I have noticed in my life that all men have a liking for some special animal, tree, plant, or spot of earth. If men would pay more attention for these preferences and seek what is best to do in order to make themselves worthy of that toward which they are so attracted, they might have dreams which would purify their lives. Let a man decide upon his favorite animal and make a study of it, learning its innocent ways. Let him learn to understand its sounds and motions. The animals want to communicate with man, but Wakantanka does not intend they shall do so directly -- man must do the greater part in securing an understanding

Brave Buffalo (late 19th century): Teton Sioux (medicine man)


When we go hunting, it is not our arrow that kills the moose, however powerful the bow; it is nature that kills him

Big Thunder (Bedagi) (late 19th century): Wabanaki Algonquin


The old Indian teaching was that it is wrong to tear loose from its place on the earth anything that may be growing there. It may b e cut off, but it should not be uprooted. The trees and the grass have spirits. Whatever one of such growths may be destroyed by some good Indian, his act is done in sadness and with a prayer for forgiveness because of his necessities.

Wooden Leg (late 19th century): Cheyenne


I am going to venture that the man who sat on the ground in his tipi meditating on life and its meaning, accepting the kinship of all creature, and acknowledging unity with the universe of things was infusing into his being the true essence of civilization.

Luther Standing Bear (1868?-1939): Oglala Sioux chief


When a man does a piece of work which is admired by all we say that it is wonderful; but when we see the changes of day and night, the sun, the moon, and the stars in the sky, and the changing seasons upon the earth, with their ripening fruits, anyone must realize that it is the work of someone more powerful than man

Chased by Bears (1843-1915): Santec-Yanktonai Sioux


..... The voice of the Great Spirit is heard in the twittering of birds, the rippling of mighty waters, and the sweet breathing of flowers. If this is Paganism, then at present, at least, I am a Pagan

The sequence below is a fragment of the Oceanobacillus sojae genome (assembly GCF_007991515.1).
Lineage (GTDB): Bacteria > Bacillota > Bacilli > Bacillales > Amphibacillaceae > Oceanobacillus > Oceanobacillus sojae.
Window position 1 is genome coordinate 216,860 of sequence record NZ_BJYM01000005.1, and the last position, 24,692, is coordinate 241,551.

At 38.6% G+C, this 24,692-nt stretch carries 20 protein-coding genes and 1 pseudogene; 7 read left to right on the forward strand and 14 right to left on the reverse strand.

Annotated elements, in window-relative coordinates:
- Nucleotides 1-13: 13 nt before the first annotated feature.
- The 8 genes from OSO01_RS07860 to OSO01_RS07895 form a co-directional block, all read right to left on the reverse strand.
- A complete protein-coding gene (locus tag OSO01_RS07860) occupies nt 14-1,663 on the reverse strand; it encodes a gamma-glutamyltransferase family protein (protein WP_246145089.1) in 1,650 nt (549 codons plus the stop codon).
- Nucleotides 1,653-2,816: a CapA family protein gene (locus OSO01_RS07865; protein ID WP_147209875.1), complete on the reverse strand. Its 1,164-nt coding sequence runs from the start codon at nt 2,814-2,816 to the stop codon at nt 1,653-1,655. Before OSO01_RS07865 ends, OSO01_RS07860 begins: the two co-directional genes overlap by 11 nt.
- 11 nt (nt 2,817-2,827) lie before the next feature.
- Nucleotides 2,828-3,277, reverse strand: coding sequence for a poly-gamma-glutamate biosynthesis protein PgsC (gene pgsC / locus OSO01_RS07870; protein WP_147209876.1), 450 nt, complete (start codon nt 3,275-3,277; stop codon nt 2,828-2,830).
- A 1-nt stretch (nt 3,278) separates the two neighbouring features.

Gertrude Simmons Bonnin (Zitkala-Sa) (1876-1938): Dakota Sioux


I was born upon the prairie, where the wind blew free, and there was nothing to break the light of the sun I was born where there were no enclosures, and where everything drew a free breath .... I know every stream and every wood between the Rio Grande and the Arkansas I have hunted and lived over that country I lived like my fathers before me, and like them, I lived happily

Ten Bears (Parra-wa-samem) (late 19h century) Yamparethka Comanche Chief


When I was a young man I went to a medicine-man for advice concerning my future The medicine-man said: "I have not much to tell you except to help you understand this earth on which you live" "If a man is to succeed on the hunt or the warpath he must not be governed by his inclination but by an understanding of the ways of animals and of his natural surroundings, gained through close observation The earth is large, and on it live many animals The earth is under the protection of something which at times becomes visible to the eye"

Lone Man (Isna la-wic) (late 19th century) Teton Sioux


The idea of full dress in preparation for a battle comes not from a belief that it will add to the fighting ability The preparation is for death in case that should be the result of the conflict. Every Indian wants to look his best when he goes to meet the great Spirit so the dressing up is done whether in imminent danger is an oncoming battle or a sickness or injury at times of peace.

Wooden Leg (late 19th century) Cheyenne


A warrior who had more than needed would make a feast He went around and invited the old and needy The man who could thank the food some worthy old medicine man or warrior said: "look to the old, they are worthy of old age; they have seen their days and proven themselves. With the help of the Great Spirit they have attained a ripe old age. At this age the old can predict or give knowledge or wisdom whatever it is, it is so. At the end is a cane you and your family shall get to where the cane is"

Black Elk (1863-1950) Oglala Sioux holy man


There is no death .... Only a change of worlds.

Seattle (Seatlh) (1786-1866) Suquamish Chief